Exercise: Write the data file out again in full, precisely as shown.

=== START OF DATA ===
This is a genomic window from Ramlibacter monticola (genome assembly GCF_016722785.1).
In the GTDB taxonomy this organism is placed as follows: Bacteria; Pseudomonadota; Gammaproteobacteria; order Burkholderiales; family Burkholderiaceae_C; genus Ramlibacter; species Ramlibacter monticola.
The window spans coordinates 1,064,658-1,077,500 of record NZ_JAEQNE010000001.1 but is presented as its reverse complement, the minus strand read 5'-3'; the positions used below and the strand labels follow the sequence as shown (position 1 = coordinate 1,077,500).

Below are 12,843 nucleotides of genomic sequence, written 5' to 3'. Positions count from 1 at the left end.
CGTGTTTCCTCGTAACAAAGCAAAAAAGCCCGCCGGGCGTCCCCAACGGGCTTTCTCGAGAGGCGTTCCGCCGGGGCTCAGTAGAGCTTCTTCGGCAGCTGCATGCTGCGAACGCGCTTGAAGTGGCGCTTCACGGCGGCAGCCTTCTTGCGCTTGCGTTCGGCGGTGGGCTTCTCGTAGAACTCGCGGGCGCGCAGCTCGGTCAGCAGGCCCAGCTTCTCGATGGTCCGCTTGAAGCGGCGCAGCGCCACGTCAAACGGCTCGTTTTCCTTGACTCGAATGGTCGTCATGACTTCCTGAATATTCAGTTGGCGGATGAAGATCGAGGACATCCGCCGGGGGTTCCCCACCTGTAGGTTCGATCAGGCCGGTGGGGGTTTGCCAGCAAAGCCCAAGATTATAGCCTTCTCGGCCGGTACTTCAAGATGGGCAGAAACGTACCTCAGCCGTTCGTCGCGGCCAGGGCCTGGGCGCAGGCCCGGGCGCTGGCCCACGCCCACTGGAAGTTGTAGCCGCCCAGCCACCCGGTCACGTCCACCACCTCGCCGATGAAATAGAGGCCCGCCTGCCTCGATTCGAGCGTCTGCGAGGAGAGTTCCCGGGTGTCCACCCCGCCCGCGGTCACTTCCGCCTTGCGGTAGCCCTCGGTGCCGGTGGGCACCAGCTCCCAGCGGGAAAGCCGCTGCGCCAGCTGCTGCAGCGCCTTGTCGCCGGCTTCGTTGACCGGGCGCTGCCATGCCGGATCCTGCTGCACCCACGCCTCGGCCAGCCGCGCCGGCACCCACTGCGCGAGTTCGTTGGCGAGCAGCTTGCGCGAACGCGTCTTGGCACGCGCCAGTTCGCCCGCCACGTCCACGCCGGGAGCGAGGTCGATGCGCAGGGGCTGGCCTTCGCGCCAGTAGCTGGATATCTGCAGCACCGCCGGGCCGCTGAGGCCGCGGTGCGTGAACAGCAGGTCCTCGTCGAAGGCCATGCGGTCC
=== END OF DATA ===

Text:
This is a genomic window from Ramlibacter monticola (genome assembly GCF_016722785.1).
In the GTDB taxonomy this organism is placed as follows: Bacteria; Pseudomonadota; Gammaproteobacteria; order Burkholderiales; family Burkholderiaceae_C; genus Ramlibacter; species Ramlibacter monticola.
The window spans coordinates 1,064,658-1,077,500 of record NZ_JAEQNE010000001.1 but is presented as its reverse complement, the minus strand read 5'-3'; the positions used below and the strand labels follow the sequence as shown (position 1 = coordinate 1,077,500).

Below are 12,843 nucleotides of genomic sequence, written 5' to 3'. Positions count from 1 at the left end.
CGTGTTTCCTCGTAACAAAGCAAAAAAGCCCGCCGGGCGTCCCCAACGGGCTTTCTCGAGAGGCGTTCCGCCGGGGCTCAGTAGAGCTTCTTCGGCAGCTGCATGCTGCGAACGCGCTTGAAGTGGCGCTTCACGGCGGCAGCCTTCTTGCGCTTGCGTTCGGCGGTGGGCTTCTCGTAGAACTCGCGGGCGCGCAGCTCGGTCAGCAGGCCCAGCTTCTCGATGGTCCGCTTGAAGCGGCGCAGCGCCACGTCAAACGGCTCGTTTTCCTTGACTCGAATGGTCGTCATGACTTCCTGAATATTCAGTTGGCGGATGAAGATCGAGGACATCCGCCGGGGGTTCCCCACCTGTAGGTTCGATCAGGCCGGTGGGGGTTTGCCAGCAAAGCCCAAGATTATAGCCTTCTCGGCCGGTACTTCAAGATGGGCAGAAACGTACCTCAGCCGTTCGTCGCGGCCAGGGCCTGGGCGCAGGCCCGGGCGCTGGCCCACGCCCACTGGAAGTTGTAGCCGCCCAGCCACCCGGTCACGTCCACCACCTCGCCGATGAAATAGAGGCCCGCCTGCCTCGATTCGAGCGTCTGCGAGGAGAGTTCCCGGGTGTCCACCCCGCCCGCGGTCACTTCCGCCTTGCGGTAGCCCTCGGTGCCGGTGGGCACCAGCTCCCAGCGGGAAAGCCGCTGCGCCAGCTGCTGCAGCGCCTTGTCGCCGGCTTCGTTGACCGGGCGCTGCCATGCCGGATCCTGCTGCACCCACGCCTCGGCCAGCCGCGCCGGCACCCACTGCGCGAGTTCGTTGGCGAGCAGCTTGCGCGAACGCGTCTTGGCACGCGCCAGTTCGCCCGCCACGTCCACGCCGGGAGCGAGGTCGATGCGCAGGGGCTGGCCTTCGCGCCAGTAGCTGGATATCTGCAGCACCGCCGGGCCGCTGAGGCCGCGGTGCGTGAACAGCAGGTCCTCGTCGAAGGCCATGCGGTCC